Lieberman AF, Knorr K. The impact of trauma: a development framework for infancy and early childhood. Psychiatr Ann. 2007;37:416–22.
National Institute for Health and Care Excellence (NICE). Post-traumatic stress disorder (PTSD). The management of PTSD in adults and children in primary and secondary care. 2005. (March):1–41.
Bisson J, Andrew M. Psychological treatment of post-traumatic stress disorder (PTSD). Cochrane database Syst Rev. 2007;3:1–118.
Scheeringa MS, Weems CF, Cohen JA, Amaya-Jackson L, Guthrie D. Trauma-focused cognitive-behavioral therapy for posttraumatic stress disorder in three-through six year-old children: a randomized clinical trial. J Child Psychol Psychiatry. 2011;52:853–60.
Smith P, Yule W, Perrin S, Tranah T, Dalgleish T, Clark DM. Cognitive-behavioral therapy for PTSD in children and adolescents: a preliminary randomized controlled trial. J Am Acad Child Adolesc Psychiatry. 2007;46:1051–61.
Scheeringa MS, Haslett N. The reliability and criterion validity of the Diagnostic Infant and Preschool Assessment: a new diagnostic instrument for young children. Child Psychiatry Hum Dev. 2010;41:299–312.
Medical Research Council. Developing and evaluating complex interventions: New Guidance. London: MRC; 2008.
Foa EB, Johnson KM, Feeny NC, Treadwell KR. The Child PTSD Symptom Scale: a preliminary examination of its psychometric properties. J Clin Child Psychol. 2001;30:376–84.
Saghaei M, Saghaei S. Implementation of an open-source customizable minimization program for allocation of patients to parallel groups in clinical trials. J Biomed Sci Eng. 2011;04:734–9.
Dalgleish T. Cognitive approaches to posttraumatic stress disorder: the evolution of multirepresentational theorizing. Psychol Bull. 2004;130:228–60.
Ehlers A, Clark DM. A cognitive model of posttraumatic stress disorder. Behav Res Ther. 2000;38:319–45.
Smith P, Perrin S, Yule W, Clark DM. Post traumatic stress disorder: cognitive therapy with children and young people. London. New York: Routledge; 2010.
Institute of Infant and Early Childhood Mental Health. http://www.infantinstitute.org/measures-manuals/.
Saylor CF, Swenson CC, Reynolds SS, Taylor M. The Pediatric Emotional Distress Scale : a brief screening measure for young children exposed to traumatic events. J Clin Child Psychol. 1999;28:70–81.
Luby JL, Heffelfinger A, Koenig-McNaught AL, Brown K, Spitznagel E. The Preschool Feelings Checklist: a brief and sensitive screening measure for depression in young children. J Am Acad Child Adolesc Psychiatry. 2004;43:708–17.
Shirk SR, Karver MS, Brown R. The alliance in child and adolescent psychotherapy. Psychotherapy (Chic). 2011;48:17–24.
Shirk SR, Saiz CC. Clinical, empirical, and developmental perspectives on the therapeutic relationship in child psychotherapy. Dev Psychopathol. 1992;4:713–28.
Rice D, Cooper B. The economic value of human life. Am J Public Heal Nations Heal. 1967;57:1954–66.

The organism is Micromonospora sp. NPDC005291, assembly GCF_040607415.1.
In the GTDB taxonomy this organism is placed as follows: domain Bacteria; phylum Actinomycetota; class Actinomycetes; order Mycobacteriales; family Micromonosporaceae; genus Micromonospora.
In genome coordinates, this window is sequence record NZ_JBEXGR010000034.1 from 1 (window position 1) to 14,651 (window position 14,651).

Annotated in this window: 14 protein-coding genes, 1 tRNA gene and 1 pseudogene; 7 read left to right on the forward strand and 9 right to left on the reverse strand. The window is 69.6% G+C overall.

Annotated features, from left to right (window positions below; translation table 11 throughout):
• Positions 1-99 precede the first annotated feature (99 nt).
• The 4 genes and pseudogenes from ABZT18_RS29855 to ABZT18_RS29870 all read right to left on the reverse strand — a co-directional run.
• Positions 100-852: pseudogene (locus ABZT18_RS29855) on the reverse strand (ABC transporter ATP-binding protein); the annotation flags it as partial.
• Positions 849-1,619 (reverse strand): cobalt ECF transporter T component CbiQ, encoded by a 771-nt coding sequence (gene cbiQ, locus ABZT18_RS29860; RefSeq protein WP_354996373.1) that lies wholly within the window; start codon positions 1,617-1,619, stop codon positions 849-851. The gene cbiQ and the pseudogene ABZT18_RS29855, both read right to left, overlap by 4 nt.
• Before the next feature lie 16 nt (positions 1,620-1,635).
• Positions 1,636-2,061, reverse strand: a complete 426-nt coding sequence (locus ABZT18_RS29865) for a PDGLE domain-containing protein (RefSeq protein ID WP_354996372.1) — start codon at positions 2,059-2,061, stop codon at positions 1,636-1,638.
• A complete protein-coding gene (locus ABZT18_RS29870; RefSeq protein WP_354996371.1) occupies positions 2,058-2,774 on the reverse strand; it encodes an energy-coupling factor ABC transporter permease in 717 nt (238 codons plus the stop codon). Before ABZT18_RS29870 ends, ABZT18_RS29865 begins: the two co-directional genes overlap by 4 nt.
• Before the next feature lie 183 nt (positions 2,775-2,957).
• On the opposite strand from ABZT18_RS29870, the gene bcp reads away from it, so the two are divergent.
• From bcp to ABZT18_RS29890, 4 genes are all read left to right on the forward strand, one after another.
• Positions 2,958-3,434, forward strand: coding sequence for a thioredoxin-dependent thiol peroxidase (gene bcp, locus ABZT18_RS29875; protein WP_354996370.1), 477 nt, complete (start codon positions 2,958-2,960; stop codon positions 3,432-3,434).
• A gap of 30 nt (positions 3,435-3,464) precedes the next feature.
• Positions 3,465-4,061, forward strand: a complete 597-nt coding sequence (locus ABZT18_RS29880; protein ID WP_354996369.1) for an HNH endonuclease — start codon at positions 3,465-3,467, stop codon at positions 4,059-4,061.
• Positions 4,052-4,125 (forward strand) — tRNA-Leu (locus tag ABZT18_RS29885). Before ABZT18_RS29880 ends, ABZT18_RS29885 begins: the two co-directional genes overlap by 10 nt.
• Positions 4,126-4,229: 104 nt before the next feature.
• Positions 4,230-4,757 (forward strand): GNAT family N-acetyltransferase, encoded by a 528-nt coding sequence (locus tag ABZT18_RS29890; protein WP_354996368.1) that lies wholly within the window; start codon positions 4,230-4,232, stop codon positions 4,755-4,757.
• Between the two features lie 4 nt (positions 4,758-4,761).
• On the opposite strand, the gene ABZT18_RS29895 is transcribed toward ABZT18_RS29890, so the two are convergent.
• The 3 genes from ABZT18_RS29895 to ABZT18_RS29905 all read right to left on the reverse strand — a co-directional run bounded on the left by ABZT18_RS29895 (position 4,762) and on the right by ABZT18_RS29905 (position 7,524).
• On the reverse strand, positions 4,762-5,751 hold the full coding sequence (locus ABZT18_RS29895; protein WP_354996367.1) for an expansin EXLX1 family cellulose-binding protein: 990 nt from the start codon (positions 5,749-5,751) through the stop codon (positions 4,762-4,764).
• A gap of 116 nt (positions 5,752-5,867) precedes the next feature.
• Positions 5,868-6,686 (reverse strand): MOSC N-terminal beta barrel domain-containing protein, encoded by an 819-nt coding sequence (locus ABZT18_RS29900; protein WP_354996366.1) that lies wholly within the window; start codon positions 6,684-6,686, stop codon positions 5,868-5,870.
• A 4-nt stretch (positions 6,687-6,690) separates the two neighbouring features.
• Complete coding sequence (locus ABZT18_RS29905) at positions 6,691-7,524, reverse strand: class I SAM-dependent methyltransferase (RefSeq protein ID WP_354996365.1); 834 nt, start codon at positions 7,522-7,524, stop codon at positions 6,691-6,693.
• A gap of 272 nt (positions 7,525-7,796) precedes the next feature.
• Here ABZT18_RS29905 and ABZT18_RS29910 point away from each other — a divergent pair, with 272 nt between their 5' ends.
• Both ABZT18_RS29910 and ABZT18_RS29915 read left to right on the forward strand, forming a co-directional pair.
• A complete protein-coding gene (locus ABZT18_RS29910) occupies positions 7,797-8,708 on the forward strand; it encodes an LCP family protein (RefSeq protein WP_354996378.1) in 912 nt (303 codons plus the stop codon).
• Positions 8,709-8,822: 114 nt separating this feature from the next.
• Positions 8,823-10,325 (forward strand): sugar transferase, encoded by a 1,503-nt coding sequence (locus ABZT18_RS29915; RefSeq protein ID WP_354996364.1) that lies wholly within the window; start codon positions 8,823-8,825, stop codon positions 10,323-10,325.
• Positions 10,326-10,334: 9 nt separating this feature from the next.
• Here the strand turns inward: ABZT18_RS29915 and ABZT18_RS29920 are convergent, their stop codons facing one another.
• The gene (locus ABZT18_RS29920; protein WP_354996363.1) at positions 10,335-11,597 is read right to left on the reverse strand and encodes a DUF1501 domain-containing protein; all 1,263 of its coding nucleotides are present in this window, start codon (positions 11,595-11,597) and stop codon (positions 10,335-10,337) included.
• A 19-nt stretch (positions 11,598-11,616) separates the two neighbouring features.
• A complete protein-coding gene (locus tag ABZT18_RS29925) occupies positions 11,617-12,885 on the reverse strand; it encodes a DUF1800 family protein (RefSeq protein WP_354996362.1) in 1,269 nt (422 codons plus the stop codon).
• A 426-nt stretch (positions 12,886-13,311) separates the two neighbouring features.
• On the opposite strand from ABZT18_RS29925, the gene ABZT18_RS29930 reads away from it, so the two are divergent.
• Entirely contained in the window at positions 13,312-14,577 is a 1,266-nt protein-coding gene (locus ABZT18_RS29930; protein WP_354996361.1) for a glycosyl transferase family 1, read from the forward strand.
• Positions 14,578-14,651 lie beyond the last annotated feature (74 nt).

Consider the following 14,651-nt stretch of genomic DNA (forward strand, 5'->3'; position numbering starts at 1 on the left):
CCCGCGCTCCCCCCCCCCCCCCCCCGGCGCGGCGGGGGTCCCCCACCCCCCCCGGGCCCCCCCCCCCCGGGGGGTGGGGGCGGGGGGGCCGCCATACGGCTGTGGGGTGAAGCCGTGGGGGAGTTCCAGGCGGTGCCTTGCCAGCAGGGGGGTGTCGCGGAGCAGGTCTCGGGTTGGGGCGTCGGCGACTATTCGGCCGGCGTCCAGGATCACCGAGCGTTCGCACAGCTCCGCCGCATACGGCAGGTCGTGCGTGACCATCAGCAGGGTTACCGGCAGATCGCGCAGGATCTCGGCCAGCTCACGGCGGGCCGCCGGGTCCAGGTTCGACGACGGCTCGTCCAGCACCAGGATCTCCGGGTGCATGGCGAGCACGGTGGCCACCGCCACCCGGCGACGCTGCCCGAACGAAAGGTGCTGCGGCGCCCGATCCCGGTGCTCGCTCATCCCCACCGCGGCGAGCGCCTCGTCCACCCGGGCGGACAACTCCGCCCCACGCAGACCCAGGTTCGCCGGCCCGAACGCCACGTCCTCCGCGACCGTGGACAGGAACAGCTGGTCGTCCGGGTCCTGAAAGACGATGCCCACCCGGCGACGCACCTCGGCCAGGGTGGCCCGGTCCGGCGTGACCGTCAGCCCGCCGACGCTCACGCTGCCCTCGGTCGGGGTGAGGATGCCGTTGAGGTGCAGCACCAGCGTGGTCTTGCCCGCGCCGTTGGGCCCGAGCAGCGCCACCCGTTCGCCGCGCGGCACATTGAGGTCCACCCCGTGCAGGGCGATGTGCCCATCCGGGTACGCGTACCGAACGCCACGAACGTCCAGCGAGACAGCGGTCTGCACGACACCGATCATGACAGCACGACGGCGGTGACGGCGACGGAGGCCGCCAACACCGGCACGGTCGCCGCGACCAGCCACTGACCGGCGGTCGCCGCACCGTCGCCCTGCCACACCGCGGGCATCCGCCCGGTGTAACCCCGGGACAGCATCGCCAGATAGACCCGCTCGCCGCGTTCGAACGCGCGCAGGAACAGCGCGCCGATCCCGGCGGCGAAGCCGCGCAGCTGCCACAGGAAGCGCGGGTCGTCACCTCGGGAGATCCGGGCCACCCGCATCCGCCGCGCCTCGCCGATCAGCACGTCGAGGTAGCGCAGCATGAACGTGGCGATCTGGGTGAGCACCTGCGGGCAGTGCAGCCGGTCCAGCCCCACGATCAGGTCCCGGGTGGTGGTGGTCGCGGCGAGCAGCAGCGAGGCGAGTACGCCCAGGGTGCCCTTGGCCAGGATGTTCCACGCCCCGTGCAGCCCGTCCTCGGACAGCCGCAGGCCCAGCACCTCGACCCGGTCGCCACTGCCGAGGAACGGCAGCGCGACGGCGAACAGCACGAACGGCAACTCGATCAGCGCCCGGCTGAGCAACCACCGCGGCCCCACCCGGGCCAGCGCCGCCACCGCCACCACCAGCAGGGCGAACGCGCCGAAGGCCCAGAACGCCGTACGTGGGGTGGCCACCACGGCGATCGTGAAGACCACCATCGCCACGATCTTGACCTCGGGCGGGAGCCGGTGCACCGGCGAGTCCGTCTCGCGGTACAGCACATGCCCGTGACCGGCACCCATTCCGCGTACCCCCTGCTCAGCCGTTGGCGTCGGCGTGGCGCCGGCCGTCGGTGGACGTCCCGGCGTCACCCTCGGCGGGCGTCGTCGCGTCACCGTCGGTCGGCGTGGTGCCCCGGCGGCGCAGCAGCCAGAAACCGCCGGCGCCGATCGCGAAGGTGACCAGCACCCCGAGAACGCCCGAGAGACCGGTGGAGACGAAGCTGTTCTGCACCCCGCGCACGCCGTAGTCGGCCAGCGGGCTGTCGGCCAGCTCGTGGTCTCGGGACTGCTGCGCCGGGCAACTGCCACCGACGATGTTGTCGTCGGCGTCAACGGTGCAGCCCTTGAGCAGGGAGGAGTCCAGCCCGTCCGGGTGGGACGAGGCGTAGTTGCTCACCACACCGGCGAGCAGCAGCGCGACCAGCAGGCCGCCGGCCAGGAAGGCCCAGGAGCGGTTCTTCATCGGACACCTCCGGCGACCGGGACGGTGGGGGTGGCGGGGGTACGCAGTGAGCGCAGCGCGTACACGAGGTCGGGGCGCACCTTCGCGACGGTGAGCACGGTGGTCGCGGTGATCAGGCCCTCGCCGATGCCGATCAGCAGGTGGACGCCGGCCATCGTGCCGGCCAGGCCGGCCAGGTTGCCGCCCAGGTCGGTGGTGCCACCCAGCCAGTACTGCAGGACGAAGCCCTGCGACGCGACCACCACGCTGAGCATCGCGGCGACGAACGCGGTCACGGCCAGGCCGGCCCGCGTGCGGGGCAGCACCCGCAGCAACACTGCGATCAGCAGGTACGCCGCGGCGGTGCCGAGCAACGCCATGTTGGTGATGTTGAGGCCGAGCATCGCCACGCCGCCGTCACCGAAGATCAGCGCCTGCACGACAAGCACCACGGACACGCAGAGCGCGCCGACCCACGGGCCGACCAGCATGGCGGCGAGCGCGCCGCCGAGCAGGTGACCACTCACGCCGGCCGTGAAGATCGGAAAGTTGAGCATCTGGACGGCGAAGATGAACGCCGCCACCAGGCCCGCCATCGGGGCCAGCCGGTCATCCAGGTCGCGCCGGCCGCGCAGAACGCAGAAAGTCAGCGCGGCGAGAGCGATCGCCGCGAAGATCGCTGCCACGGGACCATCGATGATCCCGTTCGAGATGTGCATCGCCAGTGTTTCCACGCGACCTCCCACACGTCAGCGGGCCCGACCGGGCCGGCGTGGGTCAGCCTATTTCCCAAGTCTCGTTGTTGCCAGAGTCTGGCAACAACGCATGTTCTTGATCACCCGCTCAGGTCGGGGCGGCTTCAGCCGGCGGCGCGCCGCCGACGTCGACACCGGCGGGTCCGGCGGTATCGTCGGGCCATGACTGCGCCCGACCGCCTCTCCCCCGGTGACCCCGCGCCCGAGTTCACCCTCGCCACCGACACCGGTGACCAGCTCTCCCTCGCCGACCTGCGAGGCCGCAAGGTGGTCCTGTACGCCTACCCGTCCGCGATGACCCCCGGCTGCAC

Goodyer IM, Dubicka B, Wilkinson P, Kelvin R, Roberts C, Byford S, Breen S, Ford C, Barrett B, Leech A, Rothwell J, White L, Harrington R. A randomised controlled trial of cognitive behaviour therapy in adolescents with major depression treated by selective serotonin reuptake inhibitors. The ADAPT trial. Health Technol Assess. 2008: 12(14):iii-iv, ix-60.
Altman DG, Schulz KF, Moher D, Egger M, Davidoff F, Elbourne D, et al. The revised CONSORT statement for reporting randomized trials: explanation and elaboration. Ann Intern Med. 2001;134:663–94.
Braun V, Clarke V. Using thematic analysis in psychology. Qual Res Psychol. 2006;3:77–101.
Medical Research Council. MRC guidelines for good clinical practice in clinical trials. 1998.
Medical Research Council. A framework for development and evaluation of RCTs for complex interventions to improve health. 2000. April.
This study is receiving financial support from the National Institute for Health Research and from the UK Medical Research Council.
This trial is funded by the National Institute for Health Research (NIHR), UK and from the UK Medical Research Council (MRC). NIHR funding is through a Research for Patient Benefit programme grant awarded to Tim Dalgleish (PB-PG-0211-24045). MRC funding is through an Intramural Programme Grant awarded to Tim Dalgleish (MC-A060-5PQ60). Please note that the funding bodies do not have authority over the running of the trial - all decisions rest with the trial team.
The authors declare that they have no competing interests.
TD and RMS were responsible for the study conception. TD is the chief investigator for the study, has secured funding for the trial. TD, RMS, PS, AWS, and BG contributed to development of the research protocol. BG, AWS and TD drafted this protocol. BG, TD, AM, RMS, and AWS will be delivering the therapy. IC, SS and IP will conduct blind assessments. BG is responsible for coordinating the trial. NM is the trial qualitative lead. PW is the trial statistician and responsible for the randomisation of trial participants. LL is the trial health economics consultant. AH is the clinical lead for local child services and consults in recruitment and therapeutic delivery. All authors approved the final manuscript.
About this article
Cite this article
Dalgleish, T., Goodall, B., Chadwick, I. et al. Trauma-focused cognitive behaviour therapy versus treatment as usual for post traumatic stress disorder (PTSD) in young children aged 3 to 8 years: study protocol for a randomised controlled trial. Trials 16, 116 (2015). https://doi.org/10.1186/s13063-015-0632-2